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Fri Apr 27, 2012, 09:33 AM

Evidence shows that anti-depressants likely do more harm than good, researchers find

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Commonly prescribed anti-depressants appear to be doing patients more harm than good, say researchers who have published a paper examining the impact of the medications on the entire body.

"We need to be much more cautious about the widespread use of these drugs," says Paul Andrews, an evolutionary biologist at McMaster University and lead author of the article, published today in the online journal Frontiers in Psychology.

"It's important because millions of people are prescribed anti-depressants each year, and the conventional wisdom about these drugs is that they're safe and effective."

Andrews and his colleagues examined previous patient studies into the effects of anti-depressants and determined that the benefits of most anti-depressants, even taken at their best, compare poorly to the risks, which include premature death in elderly patients.

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Reply Evidence shows that anti-depressants likely do more harm than good, researchers find (Original post)
Celebration Apr 2012 OP
kickysnana Apr 2012 #1
rox63 Apr 2012 #2
LeftishBrit Apr 2012 #3
saras Apr 2012 #4
Ron Obvious Apr 2012 #5

Response to Celebration (Original post)

Fri Apr 27, 2012, 10:26 AM

1. What? 15 minutes with a GP to diagnose and treat is not working. Who would have thought?

Actual Psychiatric care in the US is at best MIA at worst harmful to your health. You cannot give brain altering drugs to patients and then not monitor them or expect them the monitor themselves after all their brain chemistry is being changed and all these drugs work differently on all people.

We were not groomed to live in the world we find ourselves in today and are being blamed for. sort of like blaming the slaughter of turkeys we raise today on their lack of initiative, we took away all choices, all chances and let criminals actually steal our children's future, our comfort in old age for a few baubles and a lot of hot air.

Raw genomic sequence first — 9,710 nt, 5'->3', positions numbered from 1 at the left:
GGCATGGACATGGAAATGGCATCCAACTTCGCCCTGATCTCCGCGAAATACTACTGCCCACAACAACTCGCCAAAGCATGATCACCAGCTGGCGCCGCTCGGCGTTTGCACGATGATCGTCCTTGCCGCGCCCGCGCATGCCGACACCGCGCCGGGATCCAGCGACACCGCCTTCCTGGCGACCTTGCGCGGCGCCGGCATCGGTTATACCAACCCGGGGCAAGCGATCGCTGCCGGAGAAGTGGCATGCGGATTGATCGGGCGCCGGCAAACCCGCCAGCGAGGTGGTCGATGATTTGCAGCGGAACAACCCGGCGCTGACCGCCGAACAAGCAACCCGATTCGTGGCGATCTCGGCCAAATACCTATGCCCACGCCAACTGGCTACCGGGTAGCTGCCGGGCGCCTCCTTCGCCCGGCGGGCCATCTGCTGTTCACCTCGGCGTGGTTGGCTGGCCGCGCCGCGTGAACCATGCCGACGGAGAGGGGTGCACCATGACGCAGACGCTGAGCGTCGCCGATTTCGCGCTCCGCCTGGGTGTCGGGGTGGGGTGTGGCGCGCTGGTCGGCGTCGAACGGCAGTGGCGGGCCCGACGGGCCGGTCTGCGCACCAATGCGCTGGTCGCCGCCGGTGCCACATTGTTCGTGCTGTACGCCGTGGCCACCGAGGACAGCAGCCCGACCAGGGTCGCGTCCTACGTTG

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Response to Celebration (Original post)

Fri Apr 27, 2012, 10:37 AM

2. Anti-depressants do help a lot of people suffering with severe depression

I speak as one of those whose life was saved by taking anti-depressants. But they are not nearly as effective for those dealing with mild to moderate depression.

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Response to Celebration (Original post)

Fri Apr 27, 2012, 11:12 AM

3. Any medicine does more harm than good if given indiscriminately

Antidepressants are often literally lifesaving to people who suffer from severe depression - and frankly I'd rather die a bit earlier without the pain of such depression, than a bit later with such pain (or perhaps earlier through suicide).

However, antidepressants are sometimes prescribed indiscriminately to people with other disorders, who are much less likely to benefit from them; and also there is sometimes insufficient follow-up. Any medicine that can do good, can also have side-effects; and it's important to check up on how patients are responding.

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Response to Celebration (Original post)

Fri Apr 27, 2012, 11:22 AM

4. Old, old news. Pretty much every meta-study comes to this conclusion.

 

Back in the sixties, there were spies everywhere. There were psychologists everywhere, studying people. The CIA was gobbling acid. There were conspiratorial weirdos running around from both sides, and mysterious other sides.

And we made a huge number of spy movies, and spy stories, and spy toys. They were everywhere, even spoofs like Get Smart!


After antidepressants became de rigeur, the 'zombie' meme overwhelmed our society. Is there a connection?

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Response to Celebration (Original post)

Fri Apr 27, 2012, 05:14 PM

5. They do seem overprescribed...

In my naive layman's view, I suspect they would be most helpful in cases where the depression is due to chemical imbalance in the brain, but not if depression is caused by life events. I know depression is not sadness, but I was rather taken aback when our neighbour was prescribed them when she was dealing with her husband's death. That doesn't seem right somehow, but like my father before me, I'm a melancholiac who self-treats with alcohol. That's not smart either.

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